The new documentary by director Line Halvorsen, Living without Money (LWM), couldn’t have come at a better time. It won’t be released until Feburary 2010 but one assumes we won’t be out of this current global economic mess we are in now. And if I can be sure of one thing, it’s that radically alternative visions and philosophies of the planet’s economic system will still be shut out of the public discussion when LWM is relesaed. Turn on the news or pick up a paper and it’s the same: we need to get back on track, we need to stimulate the economy, get people shopping again, get manufacturing moving at break neck speed, etc, etc. With this myopic worldview of economics has come massive bail-outs for the corporate crust at the top of humanity’s cake. And as was said by Mary Walsh on This Hour has 22 Minutes some years earlier, “everyone knows the upper crust is really a bunch of crumbs held together with dough.”
Considering there has been little to no discussion in the mainstream media on the topic of alternative ways of constructing an economy (and you’d think this would be a rich moment for such alternative, radical and incendiary ideas to be given space), it is a delight to learn of a documentary that charts one woman’s 13 year odyssey of living without money. In the trailer, which you can watch on the film’s site, Sixty-seven year-old Heidemarie Schwermer is shown surviving withoug money by trading work for food, work for lodging, and work for even her own funeral. What is starkly apparent in this short introduction to the film, is that Schwermer is confronted by total hostility from so many people. It seems that challenging the very foundation of the organization of human society—in Germany, and the “world system”—that is, capitalism, is not met with open arms and open minds.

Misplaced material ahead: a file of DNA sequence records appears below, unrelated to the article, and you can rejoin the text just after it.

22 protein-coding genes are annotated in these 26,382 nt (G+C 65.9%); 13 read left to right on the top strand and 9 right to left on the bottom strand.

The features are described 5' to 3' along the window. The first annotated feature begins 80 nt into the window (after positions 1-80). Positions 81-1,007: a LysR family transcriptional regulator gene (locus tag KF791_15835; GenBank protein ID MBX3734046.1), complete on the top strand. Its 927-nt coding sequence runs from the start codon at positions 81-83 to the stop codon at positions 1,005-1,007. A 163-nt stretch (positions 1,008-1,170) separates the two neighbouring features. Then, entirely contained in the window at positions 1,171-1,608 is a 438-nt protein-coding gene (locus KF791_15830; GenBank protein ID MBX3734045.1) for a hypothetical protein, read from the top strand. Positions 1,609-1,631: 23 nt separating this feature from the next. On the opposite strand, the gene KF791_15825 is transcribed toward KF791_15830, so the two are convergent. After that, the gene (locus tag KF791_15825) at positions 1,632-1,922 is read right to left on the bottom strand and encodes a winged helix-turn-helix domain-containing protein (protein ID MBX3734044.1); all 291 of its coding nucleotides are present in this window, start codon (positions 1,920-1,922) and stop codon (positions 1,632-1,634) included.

The film looks like it will be fascinating, and so I sent filmmaker Halvorsen a few questions to pique our interests while we wait for the release.
[Art Threat] How did you find out about Heidemarie Schwermer?